4) Do what you have to do. Tear up her library card. Make her stop signing her letters as ‘Emma.’ Force her to take a math class, or minor in Spanish. Transfer her to a Florida college.”

If you’re a regular visitor to A Bunch of Wordz, then chances are, you already fall into the category of a chronic readaholic.  I’d say you should probably read up on it — but, maybe not.

Abuse: Genes, Teens, and Talking Smack

In case you missed my post yesterday or the gazillions of other people writing about this on the internet, today is the day where bloggers come together to raise awareness of various forms of abuse.  In light of that, I’d like to talk about the following 3 things:  1) how a certain gene causes people who were mistreated as children to become violent adults, 2) when your child is abusing you — when kid or teen defiance is more than normal kid stuff and how to tell if your child has Oppositional Defiance Disorder, and 3) verbal abuse from the perspective of the abuser.

1) Reason Magazine published an article which asks the question “Are criminals born or made?”  The answer:

“A study published last week in Science suggests they’re made, but some people provide better raw material than others.

The study involved the gene that encodes the brain enzyme monoamine oxidase A (MAOA)….

Subjects who both suffered abuse and carried the low-activity MAOA gene were nine times as likely as the rest of the study group to engage in antisocial behavior such as persistent fighting, bullying, lying, stealing, or disobeying rules in adolescence. They accounted for only 12 percent of the subjects but 44 percent of the study group’s convictions for violent crime.

The results were even starker for the subjects who had suffered the most serious abuse. “As adults, 85 percent of the severely maltreated children who also had the gene for low MAOA activity developed antisocial outcomes, such as violent criminal behavior,” said Terrie Moffitt, one of the lead researchers.”

Read more about the MAOA gene at

2) At first glance, ODD, or Oppositional Defiance Disorder seems like something overzealous psychatrists and worry-wart parents made up.  The behavorial signs are all things that a normal teenager usually goes through:  losing ones temper, disobeying adults, arguing.  But ODD is much more than teenage angst, and many of the behavoirs are usually present from early childhood.  Additionally, ODD can cause a great deal of emotional turmoil for the rest of the family.  It often goes undiagnosed and can eventually lead to much more serious problems, such as Conduct Disorder, if left untreated.  Find out more about ODD and Conduct Disorder at or take the test to see if your child displays the symptoms of ODD at the ADD ADHD Advances website.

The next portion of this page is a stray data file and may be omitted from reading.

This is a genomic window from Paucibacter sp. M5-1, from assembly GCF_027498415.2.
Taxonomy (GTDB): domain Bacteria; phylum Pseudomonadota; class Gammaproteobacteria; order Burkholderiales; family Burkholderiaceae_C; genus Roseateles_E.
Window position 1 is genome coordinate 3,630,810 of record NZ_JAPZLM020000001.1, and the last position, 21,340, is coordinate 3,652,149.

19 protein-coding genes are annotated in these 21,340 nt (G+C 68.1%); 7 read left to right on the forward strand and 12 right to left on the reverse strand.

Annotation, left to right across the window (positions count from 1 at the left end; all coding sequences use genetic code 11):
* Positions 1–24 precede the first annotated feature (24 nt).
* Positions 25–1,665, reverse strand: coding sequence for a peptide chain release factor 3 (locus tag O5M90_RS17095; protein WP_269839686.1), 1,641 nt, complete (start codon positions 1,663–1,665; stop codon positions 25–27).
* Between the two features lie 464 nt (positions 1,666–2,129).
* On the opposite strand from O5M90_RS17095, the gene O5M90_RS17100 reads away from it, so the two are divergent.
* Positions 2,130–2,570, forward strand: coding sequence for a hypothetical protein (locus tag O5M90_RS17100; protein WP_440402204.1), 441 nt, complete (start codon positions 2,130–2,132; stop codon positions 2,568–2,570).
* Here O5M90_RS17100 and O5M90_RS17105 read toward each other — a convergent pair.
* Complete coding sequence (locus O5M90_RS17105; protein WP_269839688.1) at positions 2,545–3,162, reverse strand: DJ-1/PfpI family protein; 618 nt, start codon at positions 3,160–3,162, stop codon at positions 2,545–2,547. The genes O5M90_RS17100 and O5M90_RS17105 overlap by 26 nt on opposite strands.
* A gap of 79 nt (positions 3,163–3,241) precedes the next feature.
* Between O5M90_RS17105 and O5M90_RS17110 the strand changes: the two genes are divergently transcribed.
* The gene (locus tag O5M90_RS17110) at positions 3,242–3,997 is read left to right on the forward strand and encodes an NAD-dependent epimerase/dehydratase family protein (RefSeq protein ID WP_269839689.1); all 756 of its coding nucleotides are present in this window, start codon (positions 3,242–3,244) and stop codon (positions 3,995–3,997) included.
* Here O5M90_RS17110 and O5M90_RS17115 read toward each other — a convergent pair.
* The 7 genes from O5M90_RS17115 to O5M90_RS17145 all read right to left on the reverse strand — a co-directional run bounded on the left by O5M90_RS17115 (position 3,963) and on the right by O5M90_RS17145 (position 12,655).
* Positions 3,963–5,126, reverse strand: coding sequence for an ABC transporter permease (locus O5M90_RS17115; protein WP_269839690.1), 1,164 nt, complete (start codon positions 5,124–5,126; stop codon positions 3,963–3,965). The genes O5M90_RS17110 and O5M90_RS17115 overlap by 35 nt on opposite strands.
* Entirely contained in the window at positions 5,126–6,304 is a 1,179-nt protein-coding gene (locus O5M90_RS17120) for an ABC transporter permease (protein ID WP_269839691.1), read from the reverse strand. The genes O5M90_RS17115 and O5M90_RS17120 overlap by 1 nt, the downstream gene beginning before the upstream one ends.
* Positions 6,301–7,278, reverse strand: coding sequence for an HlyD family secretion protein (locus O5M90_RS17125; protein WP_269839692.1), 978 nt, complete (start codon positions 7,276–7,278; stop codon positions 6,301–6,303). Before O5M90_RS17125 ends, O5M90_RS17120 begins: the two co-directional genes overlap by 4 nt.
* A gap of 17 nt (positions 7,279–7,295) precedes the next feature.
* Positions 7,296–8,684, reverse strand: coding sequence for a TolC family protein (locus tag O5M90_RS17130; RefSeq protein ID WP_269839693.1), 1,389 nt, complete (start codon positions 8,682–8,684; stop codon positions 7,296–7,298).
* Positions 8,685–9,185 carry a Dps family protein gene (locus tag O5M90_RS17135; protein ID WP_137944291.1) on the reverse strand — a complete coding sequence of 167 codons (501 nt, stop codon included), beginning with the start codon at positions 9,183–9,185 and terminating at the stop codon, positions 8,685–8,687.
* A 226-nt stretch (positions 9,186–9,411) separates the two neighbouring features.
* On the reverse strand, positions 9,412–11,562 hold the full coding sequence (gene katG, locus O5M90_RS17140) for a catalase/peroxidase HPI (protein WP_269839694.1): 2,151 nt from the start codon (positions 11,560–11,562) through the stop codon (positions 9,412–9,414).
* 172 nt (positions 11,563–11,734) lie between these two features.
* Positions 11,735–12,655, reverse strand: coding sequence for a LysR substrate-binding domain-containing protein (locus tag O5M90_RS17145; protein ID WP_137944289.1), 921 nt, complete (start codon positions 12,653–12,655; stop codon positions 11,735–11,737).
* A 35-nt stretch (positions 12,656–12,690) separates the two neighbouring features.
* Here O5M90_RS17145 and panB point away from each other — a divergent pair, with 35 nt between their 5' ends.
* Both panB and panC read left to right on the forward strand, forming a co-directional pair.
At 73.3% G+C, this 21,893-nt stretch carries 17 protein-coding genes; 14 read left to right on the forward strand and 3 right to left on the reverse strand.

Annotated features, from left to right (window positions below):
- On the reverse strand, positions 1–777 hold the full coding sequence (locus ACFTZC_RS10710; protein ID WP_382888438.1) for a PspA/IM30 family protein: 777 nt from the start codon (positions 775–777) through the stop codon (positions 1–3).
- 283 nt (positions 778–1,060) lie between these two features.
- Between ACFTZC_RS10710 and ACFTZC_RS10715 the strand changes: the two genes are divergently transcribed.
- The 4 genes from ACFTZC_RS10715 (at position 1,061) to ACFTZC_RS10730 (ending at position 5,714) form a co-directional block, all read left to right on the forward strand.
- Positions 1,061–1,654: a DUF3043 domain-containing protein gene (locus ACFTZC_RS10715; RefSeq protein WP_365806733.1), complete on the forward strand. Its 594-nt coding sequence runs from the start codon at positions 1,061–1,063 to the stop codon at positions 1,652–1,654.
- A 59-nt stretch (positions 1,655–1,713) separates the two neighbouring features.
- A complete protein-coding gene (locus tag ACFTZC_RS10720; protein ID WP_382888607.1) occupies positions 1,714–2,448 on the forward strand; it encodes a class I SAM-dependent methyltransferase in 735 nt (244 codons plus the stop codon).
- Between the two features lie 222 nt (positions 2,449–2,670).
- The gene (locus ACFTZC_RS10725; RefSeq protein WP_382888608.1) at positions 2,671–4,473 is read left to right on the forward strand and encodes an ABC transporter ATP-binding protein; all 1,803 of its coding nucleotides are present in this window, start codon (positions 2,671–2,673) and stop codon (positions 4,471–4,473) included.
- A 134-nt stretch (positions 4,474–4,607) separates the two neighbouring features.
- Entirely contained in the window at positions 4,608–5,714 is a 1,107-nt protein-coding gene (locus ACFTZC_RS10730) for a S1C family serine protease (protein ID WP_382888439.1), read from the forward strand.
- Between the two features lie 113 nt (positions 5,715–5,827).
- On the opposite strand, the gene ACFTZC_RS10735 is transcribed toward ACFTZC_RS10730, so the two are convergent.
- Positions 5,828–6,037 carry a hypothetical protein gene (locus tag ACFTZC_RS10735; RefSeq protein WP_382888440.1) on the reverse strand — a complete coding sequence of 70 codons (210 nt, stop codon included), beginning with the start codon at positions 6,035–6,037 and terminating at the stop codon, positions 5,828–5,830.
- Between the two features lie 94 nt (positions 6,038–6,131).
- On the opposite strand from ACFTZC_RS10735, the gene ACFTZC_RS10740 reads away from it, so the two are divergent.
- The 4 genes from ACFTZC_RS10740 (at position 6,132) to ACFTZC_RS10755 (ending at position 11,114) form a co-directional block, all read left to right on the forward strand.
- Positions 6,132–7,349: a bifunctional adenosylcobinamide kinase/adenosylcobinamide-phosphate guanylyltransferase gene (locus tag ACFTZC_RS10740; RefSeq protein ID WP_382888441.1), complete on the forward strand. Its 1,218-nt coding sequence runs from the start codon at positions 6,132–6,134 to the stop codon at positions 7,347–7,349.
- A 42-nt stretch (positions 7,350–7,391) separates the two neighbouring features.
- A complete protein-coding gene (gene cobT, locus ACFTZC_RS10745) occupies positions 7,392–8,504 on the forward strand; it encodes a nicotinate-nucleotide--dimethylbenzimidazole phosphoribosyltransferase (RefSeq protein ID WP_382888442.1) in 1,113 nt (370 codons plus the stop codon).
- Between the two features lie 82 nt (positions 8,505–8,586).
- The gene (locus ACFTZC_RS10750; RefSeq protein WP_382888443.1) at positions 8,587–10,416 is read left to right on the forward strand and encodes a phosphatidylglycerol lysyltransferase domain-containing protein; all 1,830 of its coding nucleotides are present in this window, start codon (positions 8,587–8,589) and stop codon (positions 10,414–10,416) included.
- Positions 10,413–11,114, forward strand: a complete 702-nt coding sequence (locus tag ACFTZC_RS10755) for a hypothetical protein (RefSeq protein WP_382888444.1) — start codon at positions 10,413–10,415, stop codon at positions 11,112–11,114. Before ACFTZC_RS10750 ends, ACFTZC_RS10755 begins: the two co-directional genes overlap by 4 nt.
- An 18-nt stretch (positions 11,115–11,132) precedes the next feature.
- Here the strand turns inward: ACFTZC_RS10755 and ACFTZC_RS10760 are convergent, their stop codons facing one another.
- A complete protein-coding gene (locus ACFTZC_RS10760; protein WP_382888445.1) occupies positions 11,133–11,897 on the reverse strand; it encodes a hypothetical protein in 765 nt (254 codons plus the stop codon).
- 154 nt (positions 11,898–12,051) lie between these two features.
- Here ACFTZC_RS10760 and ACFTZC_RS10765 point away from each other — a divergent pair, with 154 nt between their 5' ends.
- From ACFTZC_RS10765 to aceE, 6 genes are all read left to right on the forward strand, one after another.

3) Lastly, check out this letter from a verbal abuser who acknowledges his problem and seeks change at Dr. Irene’s Verbal Abuse (Site).  The letter is interspersed with Dr. Irene’s advice.  If you suspect you may be a verbal abuser or a victim of verbal abuse, read Dr. Irene’s Signs of Verbal and Emotional Abuse.

India’s Bilingual Online Lit Mag

I’m always on the lookout for good literature in English which originates outside the usual sources like the U.S., U.K., Canada, Australia, and New Zealand.  I was delighted when I found Tistarangit: First Online Literary Magazine of Sikkim, which is published in Sikkim, a state within India with a very interesting history.  Here you will find essays, fiction, and poetry translated into English.  The following is taken from a poem called The Expanding Universe by Rajendra Bhandari.

“From where I stand
the graveyard is nearer than my home.
The noonday shadow
under my foot
stretches in the afternoon.
Everything is running farther:
Mother’s embraces, Father’s blessing,
the childhood landscapes
the playground of my youth
the bamboo groves.”

Please go and read the entire poem and take some time to explore this site.  From what I gather, establishing this magazine is a big step for the people of this small state.  It’s also a fascinating window into a different culture which is making big strides into the larger literary scene.